The cases where hospitals are denied HCQIA immunity are few and far between, especially when that denial is predicated upon the due process requirement of HCQIA, because of the due process exception condoning procedures that are fair under the circumstances.

In Smigaj v. Yakima Valley Memorial Hospital Association, the Washington Court of Appeals reversed a grant of summary judgment by a lower court based upon HCQIA immunity.

Although the opinion is fairly lengthy, the key facts with respect to the reversal of summary judgment are as follows:

1.         Dr. Smigaj was preliminarily and summarily suspended because of quality of care concerns;

2.         Her privileges were reinstated subject to a concurrent three month review of her cases;

3.         Dr. Smigaj was again suspended upon the recommendation of the hospital’s Perinatal Quality Assurance Committee (PQAC). The appellate court concluded that the hospital was not entitled to HCQIA immunity because the professional review action failed to satisfy two of the four HCQIA requirements. The court concluded that Dr. Smigaj had been unable to rebut the presumption that the hospital acted in the reasonable belief that the action was taken for the furtherance of quality health care and that it was reasonably warranted by the facts, but the court concluded that the hospital had neither conducted a reasonable investigation, nor provided due process.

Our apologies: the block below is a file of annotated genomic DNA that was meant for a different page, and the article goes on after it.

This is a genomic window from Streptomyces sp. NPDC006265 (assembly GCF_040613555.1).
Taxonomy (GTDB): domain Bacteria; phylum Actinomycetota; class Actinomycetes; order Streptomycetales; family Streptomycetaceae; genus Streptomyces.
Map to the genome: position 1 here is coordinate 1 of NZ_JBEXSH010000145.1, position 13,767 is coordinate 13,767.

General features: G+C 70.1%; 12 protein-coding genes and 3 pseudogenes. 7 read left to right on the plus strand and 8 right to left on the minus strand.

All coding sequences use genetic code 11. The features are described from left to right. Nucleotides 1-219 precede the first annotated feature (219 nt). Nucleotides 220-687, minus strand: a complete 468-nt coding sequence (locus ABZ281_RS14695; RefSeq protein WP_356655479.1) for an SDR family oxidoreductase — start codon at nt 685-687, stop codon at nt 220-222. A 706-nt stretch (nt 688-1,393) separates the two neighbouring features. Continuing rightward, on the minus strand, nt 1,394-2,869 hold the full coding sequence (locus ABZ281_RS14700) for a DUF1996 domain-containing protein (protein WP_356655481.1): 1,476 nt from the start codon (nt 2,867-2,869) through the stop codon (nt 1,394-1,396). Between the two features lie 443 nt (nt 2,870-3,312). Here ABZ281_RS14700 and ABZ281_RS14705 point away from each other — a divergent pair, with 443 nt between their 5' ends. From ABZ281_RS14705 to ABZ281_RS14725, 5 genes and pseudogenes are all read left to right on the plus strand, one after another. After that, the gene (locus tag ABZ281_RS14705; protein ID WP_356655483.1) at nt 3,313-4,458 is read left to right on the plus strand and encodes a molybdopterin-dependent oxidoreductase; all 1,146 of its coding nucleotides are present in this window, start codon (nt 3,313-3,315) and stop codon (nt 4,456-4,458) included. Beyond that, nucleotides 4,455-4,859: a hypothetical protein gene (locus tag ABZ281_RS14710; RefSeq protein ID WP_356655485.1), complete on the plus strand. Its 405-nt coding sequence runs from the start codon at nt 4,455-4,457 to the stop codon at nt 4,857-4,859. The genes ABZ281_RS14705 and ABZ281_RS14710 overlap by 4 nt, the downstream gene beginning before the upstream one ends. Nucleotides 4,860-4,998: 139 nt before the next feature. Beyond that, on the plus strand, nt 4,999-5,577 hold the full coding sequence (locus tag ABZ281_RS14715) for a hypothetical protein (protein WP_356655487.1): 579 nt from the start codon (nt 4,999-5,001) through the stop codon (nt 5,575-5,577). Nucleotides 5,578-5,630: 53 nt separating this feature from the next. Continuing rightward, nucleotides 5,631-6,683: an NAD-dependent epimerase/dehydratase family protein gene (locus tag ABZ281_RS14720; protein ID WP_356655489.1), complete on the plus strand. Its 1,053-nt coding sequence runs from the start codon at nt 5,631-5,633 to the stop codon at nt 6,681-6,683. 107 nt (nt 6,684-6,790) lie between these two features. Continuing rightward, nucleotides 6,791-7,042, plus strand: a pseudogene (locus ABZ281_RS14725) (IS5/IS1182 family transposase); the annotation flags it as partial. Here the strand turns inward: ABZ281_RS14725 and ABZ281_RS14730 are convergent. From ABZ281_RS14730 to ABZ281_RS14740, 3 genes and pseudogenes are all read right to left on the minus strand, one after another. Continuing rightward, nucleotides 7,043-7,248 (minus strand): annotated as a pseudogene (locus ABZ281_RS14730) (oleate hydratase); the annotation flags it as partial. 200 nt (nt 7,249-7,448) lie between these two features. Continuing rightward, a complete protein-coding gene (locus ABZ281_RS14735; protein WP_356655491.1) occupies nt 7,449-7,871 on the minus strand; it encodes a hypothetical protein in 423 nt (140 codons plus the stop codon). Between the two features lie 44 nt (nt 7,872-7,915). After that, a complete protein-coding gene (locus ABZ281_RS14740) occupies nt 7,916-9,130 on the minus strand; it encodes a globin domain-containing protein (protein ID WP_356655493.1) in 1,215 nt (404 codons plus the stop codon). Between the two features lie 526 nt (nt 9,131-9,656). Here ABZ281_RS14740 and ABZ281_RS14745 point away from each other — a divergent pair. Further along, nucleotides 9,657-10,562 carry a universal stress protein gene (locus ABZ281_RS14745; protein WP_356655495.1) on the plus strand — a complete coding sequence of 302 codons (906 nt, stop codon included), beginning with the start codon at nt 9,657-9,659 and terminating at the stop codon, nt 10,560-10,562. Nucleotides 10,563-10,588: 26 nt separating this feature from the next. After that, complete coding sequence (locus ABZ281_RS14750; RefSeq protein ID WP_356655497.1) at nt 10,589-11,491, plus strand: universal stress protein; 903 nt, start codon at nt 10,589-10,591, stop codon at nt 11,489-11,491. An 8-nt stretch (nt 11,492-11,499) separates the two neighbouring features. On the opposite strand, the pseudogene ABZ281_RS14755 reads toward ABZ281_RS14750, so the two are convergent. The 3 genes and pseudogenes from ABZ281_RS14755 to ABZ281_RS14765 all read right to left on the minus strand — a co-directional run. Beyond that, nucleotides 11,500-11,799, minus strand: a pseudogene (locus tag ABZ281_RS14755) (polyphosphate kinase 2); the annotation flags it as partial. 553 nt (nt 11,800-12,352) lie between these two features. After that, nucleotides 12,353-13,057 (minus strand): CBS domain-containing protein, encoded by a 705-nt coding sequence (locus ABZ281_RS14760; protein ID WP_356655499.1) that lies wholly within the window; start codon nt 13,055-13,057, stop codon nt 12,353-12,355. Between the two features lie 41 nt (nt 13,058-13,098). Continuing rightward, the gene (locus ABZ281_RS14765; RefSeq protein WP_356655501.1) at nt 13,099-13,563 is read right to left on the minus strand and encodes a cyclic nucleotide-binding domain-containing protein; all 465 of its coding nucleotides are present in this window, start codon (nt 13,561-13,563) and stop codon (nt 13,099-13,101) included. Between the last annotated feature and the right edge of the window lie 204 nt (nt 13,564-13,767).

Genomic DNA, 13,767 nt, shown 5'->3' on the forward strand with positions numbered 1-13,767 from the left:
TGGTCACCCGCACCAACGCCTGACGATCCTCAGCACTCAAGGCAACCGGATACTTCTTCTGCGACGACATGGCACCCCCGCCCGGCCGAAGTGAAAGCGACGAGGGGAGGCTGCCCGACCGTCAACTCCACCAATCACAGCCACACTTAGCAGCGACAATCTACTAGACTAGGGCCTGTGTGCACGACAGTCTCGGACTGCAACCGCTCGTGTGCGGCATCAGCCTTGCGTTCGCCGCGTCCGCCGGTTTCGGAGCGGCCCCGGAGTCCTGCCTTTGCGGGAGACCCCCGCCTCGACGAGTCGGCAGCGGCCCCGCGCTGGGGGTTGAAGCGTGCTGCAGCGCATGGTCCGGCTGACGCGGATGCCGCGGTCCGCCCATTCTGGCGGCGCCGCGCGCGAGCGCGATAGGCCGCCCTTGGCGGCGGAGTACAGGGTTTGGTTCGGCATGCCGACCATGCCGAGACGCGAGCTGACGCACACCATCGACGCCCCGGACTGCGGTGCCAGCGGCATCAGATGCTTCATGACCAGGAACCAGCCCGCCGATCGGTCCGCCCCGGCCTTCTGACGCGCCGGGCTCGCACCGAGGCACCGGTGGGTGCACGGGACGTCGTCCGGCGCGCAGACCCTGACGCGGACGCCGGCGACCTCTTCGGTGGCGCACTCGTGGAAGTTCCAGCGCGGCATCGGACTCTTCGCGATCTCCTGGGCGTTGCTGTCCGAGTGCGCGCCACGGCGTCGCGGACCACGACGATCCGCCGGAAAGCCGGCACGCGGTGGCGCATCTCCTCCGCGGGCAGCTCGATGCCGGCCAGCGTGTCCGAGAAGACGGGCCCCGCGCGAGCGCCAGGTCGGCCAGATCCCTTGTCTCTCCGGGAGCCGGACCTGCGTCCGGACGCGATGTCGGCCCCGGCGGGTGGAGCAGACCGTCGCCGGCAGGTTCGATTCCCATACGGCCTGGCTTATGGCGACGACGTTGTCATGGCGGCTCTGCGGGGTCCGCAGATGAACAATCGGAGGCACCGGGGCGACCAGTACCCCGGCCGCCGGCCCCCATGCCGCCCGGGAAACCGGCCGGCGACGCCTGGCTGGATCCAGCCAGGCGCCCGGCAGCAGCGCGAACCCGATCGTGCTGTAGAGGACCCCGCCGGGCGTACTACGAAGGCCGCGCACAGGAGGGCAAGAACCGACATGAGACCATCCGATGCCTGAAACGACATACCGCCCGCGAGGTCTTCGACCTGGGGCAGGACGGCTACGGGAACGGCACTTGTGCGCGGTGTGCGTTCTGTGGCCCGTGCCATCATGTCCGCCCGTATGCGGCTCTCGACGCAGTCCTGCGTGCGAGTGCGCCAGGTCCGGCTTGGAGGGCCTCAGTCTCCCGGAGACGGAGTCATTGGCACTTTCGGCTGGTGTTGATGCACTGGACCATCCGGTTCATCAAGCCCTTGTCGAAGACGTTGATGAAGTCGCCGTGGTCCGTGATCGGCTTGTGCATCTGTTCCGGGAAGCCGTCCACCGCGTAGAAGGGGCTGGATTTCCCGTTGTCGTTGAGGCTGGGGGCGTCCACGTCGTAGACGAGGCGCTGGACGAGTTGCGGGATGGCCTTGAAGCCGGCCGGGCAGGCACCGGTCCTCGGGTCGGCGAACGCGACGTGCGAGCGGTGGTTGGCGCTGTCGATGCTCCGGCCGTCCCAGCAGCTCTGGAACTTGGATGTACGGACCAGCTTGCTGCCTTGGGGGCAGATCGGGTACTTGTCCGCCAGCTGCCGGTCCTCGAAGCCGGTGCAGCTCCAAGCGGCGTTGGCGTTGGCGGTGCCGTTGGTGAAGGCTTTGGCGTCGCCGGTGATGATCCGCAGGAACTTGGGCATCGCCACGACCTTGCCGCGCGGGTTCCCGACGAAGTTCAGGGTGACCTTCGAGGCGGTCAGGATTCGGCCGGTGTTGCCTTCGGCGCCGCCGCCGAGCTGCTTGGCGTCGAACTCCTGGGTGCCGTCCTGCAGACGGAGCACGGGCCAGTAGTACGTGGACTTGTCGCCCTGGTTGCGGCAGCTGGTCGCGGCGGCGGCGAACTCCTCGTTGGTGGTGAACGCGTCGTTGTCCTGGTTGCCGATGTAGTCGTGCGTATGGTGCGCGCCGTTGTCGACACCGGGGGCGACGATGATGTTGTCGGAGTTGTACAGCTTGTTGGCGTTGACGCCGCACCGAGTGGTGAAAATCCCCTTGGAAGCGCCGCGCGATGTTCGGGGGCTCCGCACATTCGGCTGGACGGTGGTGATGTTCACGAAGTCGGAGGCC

A reasonable investigation was not conducted because the PQAC failed to review the external reviewer’s report or discuss the issue directly with the external reviewer prior to the issuance of the suspension, but instead relied upon third party summaries of the report, and it conducted no internal investigation of its own. The hospital failed to provide due process because Dr. Smigaj was not advised that a suspension of her privileges was being considered until after the suspension, did not receive the external expert report until after her suspension, and was not present during any discussion by the PQAC with the external reviewer. This last one obviously suggests that even had the PQAC met with the external reviewer prior to the suspension, that meeting would have been insufficient if Smigaj was not given the opportunity to be present and rebut the report. 

Furthermore, the court was concerned because three members of the PQAC were economic competitors of Dr. Smigaj.

Finally, and for good measure, the appellate court reversed the trial court’s award of attorneys’ fees to the hospital in the amount of $534,415.